Testamatta 2007

IGT wine from the Tuscany region based upon 100% Sangiovese from the hills nearby Florence. Dark red colour with brick rim. Dark fruit on the nose with cherries, vanilla, dried fruit and old barrels. Powerful wine , full bodied, but also lots of fruit and round nice tannins with a beautiful balanced aftertaste. A lovely wine. Notes are from blind tasting, score 18.20 Testamatta 2007 Tuscany IGT Ca 50€

Barolo 2005 Falletto by Giacosa

Super lovely Barolo by Falletto produced in Bruno Giacosa cellar. 2005 is a "kind" year in Barolo with wines that are approachable early on.   Quite a medium red colour with red brown rim. Great smell of raisins, chocolate, cigar and some flowers. Well balanced wine with integrated tannins and a very long finish. Some cherries on the palate and medium + acidity. All notes above were done in a blindtasting. (Score 18.6) A great wine! Barolo 2005 Falletto Ca 80€

Brane Cantenac 2014 Margaux

Brane Cantenac is one of my favourites from Margaux in Bordeaux. Part of the 1855 classification as a second growth it has managed to keep and improve their standards since Henri Lurton took over in 1992 (very bad vintage btw). The harvest of 2014 took place between 22 September and finished on 17 October (my birthday :)) and approx 38% of the grapes were used for the Brane Cantenac. The mix this year was 77% Cabernet Sauvignon, 22% Merlot and 2% Cabernet Franc. 70% of the wine spent 18 months in new french oak. Two elements helped the Cabernet Sauvignon to reach the level of a great vintage in 2014 : the grapes grew less after the rain in the summer and they began ripening earlier. The extension of the ripening cycle, due to their growth stopping earlier than the Merlot, allowed them to benefit magnificently from the sunny late summer season. The high quality Merlot from the plateau, incorporated in smal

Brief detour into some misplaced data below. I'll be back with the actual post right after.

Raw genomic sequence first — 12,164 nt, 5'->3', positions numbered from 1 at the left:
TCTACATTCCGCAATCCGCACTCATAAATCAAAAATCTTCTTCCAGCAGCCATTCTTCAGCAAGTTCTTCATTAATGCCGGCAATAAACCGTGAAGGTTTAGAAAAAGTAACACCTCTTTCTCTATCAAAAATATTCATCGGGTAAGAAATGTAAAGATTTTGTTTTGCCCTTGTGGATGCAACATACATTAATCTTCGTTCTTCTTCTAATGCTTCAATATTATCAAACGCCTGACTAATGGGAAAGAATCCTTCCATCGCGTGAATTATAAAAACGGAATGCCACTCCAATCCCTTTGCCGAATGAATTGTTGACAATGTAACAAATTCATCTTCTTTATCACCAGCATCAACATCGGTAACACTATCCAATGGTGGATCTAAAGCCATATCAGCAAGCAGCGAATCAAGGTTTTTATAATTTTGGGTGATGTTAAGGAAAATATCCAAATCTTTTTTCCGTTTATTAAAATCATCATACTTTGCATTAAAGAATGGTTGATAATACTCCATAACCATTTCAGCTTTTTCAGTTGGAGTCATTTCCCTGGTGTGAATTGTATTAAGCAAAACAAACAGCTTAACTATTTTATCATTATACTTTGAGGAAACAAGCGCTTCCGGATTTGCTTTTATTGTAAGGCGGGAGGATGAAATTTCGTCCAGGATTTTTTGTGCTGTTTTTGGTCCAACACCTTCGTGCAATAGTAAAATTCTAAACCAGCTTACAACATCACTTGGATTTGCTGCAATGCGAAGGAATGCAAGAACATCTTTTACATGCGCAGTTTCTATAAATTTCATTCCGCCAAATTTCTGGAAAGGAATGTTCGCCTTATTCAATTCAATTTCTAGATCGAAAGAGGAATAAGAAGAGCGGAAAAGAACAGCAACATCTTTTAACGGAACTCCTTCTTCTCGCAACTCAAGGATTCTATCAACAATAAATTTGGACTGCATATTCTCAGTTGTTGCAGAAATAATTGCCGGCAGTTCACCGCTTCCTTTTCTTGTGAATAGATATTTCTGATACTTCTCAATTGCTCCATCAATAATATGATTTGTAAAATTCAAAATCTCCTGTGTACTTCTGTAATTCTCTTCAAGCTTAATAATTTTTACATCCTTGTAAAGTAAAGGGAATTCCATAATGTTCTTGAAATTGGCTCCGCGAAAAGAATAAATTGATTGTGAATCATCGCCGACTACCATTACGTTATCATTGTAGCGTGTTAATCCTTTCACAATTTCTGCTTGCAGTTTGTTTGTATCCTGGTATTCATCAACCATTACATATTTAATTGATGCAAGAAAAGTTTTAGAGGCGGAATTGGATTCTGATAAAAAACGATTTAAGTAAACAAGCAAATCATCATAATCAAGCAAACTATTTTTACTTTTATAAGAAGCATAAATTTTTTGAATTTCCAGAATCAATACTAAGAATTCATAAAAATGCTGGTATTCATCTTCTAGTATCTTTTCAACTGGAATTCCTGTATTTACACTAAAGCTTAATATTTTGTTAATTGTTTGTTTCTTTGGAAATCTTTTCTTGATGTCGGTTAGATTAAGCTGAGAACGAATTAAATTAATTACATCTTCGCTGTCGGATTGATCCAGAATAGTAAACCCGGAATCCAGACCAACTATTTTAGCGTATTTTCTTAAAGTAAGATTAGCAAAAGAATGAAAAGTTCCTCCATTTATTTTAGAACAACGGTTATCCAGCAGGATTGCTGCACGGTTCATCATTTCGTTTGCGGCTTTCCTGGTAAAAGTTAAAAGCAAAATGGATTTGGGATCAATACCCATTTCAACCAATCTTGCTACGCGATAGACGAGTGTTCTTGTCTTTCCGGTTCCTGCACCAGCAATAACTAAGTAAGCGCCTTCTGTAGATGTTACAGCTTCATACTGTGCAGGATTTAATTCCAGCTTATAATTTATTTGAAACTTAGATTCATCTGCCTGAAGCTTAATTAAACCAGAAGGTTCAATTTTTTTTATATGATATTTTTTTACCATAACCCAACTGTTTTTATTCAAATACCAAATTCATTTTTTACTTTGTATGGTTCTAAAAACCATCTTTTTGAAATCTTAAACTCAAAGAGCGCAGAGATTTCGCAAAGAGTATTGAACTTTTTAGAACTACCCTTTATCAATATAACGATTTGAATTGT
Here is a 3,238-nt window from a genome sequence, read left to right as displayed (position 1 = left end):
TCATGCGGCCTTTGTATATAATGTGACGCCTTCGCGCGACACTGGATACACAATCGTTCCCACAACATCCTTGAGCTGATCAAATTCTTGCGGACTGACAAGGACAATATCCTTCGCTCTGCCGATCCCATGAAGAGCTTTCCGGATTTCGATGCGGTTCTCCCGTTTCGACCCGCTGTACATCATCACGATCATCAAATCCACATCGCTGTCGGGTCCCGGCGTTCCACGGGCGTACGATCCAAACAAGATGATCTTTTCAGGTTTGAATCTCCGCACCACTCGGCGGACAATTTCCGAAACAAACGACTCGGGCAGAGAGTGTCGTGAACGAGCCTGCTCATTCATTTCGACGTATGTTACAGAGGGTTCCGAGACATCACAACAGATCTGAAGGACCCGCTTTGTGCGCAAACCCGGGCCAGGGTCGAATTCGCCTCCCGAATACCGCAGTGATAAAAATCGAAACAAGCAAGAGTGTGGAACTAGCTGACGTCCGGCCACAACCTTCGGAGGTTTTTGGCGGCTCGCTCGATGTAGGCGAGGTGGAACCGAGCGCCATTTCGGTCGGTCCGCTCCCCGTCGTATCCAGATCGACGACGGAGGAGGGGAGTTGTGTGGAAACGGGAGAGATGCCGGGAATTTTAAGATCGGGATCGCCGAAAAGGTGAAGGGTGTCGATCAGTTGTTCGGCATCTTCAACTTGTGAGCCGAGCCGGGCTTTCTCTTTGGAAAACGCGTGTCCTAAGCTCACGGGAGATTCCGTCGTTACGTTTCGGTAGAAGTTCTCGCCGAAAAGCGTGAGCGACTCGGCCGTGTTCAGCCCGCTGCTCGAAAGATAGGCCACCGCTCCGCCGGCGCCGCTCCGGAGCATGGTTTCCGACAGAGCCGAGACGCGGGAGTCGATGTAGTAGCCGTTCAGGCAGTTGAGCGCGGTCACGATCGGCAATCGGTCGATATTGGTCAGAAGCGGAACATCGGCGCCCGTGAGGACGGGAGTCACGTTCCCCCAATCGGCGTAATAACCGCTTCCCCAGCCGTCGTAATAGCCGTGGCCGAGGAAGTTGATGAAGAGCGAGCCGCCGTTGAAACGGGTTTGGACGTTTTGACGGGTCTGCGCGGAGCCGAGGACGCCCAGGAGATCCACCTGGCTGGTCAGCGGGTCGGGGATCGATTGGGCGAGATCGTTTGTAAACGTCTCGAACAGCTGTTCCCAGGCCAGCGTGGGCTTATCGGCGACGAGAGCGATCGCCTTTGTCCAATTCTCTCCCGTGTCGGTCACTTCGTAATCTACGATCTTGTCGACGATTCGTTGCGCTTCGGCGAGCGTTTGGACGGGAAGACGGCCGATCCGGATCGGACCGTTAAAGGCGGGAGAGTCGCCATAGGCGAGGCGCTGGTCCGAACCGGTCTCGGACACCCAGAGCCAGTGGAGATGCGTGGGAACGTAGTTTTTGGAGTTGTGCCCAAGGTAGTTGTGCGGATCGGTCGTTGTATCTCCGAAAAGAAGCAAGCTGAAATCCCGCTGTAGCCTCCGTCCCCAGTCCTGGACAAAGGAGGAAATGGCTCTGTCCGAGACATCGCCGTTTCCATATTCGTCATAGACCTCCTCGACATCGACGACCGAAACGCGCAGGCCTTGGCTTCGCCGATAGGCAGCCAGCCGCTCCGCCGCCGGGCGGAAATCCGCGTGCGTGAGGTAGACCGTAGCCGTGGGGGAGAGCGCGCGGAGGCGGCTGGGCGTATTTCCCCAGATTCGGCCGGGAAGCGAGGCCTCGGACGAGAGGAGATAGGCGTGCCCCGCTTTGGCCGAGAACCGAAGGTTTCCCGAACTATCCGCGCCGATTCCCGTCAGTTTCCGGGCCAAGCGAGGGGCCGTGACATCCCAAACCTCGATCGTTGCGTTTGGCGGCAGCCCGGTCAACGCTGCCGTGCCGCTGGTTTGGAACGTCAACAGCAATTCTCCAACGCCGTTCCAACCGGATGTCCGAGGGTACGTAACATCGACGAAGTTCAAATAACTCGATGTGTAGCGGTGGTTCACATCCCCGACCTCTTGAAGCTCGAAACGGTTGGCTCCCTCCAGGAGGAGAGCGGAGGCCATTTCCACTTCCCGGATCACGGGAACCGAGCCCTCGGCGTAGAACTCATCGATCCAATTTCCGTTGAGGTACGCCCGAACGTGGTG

Chablis 2016 - Louis Moreau

This an unoaked Chablis by Louis Moreau. Clean fresh crispy Chablis with a mineral character. Fermentation in steel tanks at 18c over 15-18 days. Thereafter stored at 20c some months to start malolactic fermentation. The wine was finally stored for four months in steel tanks on the lees to obtain more aromas and smoothen the taste. Medium pale straw colour. Medium intense bouquet of green apple and plum. Some notes of flowers and herb. Well balanced taste, high acidity, bone dry, medium body and medium aftertaste with hints of minerals. 120.000 bottles made. Ca 15€. A well made and structured Chablis. Try with smoked salmon and cod.

Understanding Chablis

Chablis wines are dry white wines which are characterized by  their purity, crispness, sophistication and minerality . The Chardonnay varietal gives results in Chablis unlike anywhere else. It draws its personality and character from a  subsoil that is 150 million years old , and ripens in ideal conditions, in a semi-continental climate, which allow it to attain a good balance between sugar levels and acidity.Today, the area planted in Chablis is just over 5,400ha. In 1955, after  the phylloxera crisis  in the 19th century which ravaged France's vineyards, then two world wars, Chablis covered no more than 550ha of vine. Nonetheless, not all the appellation's territory is planted as yet: the delimited zone comprises 6,800ha spreading along the valley of the Serein, the river which runs through the wine region from south to north before flowing into the Yonne.These are identified by precisely delimited production zones, and are subject to strict production regulations. Log